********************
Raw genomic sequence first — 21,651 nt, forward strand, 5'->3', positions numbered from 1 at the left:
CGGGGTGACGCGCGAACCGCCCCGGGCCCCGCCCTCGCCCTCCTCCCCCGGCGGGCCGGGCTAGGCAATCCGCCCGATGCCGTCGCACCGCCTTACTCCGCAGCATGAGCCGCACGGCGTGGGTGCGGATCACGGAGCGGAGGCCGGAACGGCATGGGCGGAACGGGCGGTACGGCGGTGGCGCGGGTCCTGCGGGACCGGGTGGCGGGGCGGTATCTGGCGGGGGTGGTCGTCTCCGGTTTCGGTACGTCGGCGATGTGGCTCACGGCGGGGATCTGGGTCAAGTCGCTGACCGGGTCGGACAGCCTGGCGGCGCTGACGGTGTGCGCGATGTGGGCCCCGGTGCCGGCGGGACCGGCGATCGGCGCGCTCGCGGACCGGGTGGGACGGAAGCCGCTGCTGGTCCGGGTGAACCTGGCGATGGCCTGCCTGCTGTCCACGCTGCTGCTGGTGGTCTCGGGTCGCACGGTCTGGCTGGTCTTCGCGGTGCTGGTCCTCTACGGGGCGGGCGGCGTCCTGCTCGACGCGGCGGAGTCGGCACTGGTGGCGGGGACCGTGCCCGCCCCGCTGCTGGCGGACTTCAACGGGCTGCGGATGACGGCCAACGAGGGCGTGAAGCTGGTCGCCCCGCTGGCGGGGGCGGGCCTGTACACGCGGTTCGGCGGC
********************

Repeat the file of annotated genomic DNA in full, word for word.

Raw genomic sequence first — 21,651 nt, forward strand, 5'->3', positions numbered from 1 at the left:
CGGGGTGACGCGCGAACCGCCCCGGGCCCCGCCCTCGCCCTCCTCCCCCGGCGGGCCGGGCTAGGCAATCCGCCCGATGCCGTCGCACCGCCTTACTCCGCAGCATGAGCCGCACGGCGTGGGTGCGGATCACGGAGCGGAGGCCGGAACGGCATGGGCGGAACGGGCGGTACGGCGGTGGCGCGGGTCCTGCGGGACCGGGTGGCGGGGCGGTATCTGGCGGGGGTGGTCGTCTCCGGTTTCGGTACGTCGGCGATGTGGCTCACGGCGGGGATCTGGGTCAAGTCGCTGACCGGGTCGGACAGCCTGGCGGCGCTGACGGTGTGCGCGATGTGGGCCCCGGTGCCGGCGGGACCGGCGATCGGCGCGCTCGCGGACCGGGTGGGACGGAAGCCGCTGCTGGTCCGGGTGAACCTGGCGATGGCCTGCCTGCTGTCCACGCTGCTGCTGGTGGTCTCGGGTCGCACGGTCTGGCTGGTCTTCGCGGTGCTGGTCCTCTACGGGGCGGGCGGCGTCCTGCTCGACGCGGCGGAGTCGGCACTGGTGGCGGGGACCGTGCCCGCCCCGCTGCTGGCGGACTTCAACGGGCTGCGGATGACGGCCAACGAGGGCGTGAAGCTGGTCGCCCCGCTGGCGGGGGCGGGCCTGTACACGCGGTTCGGCGGC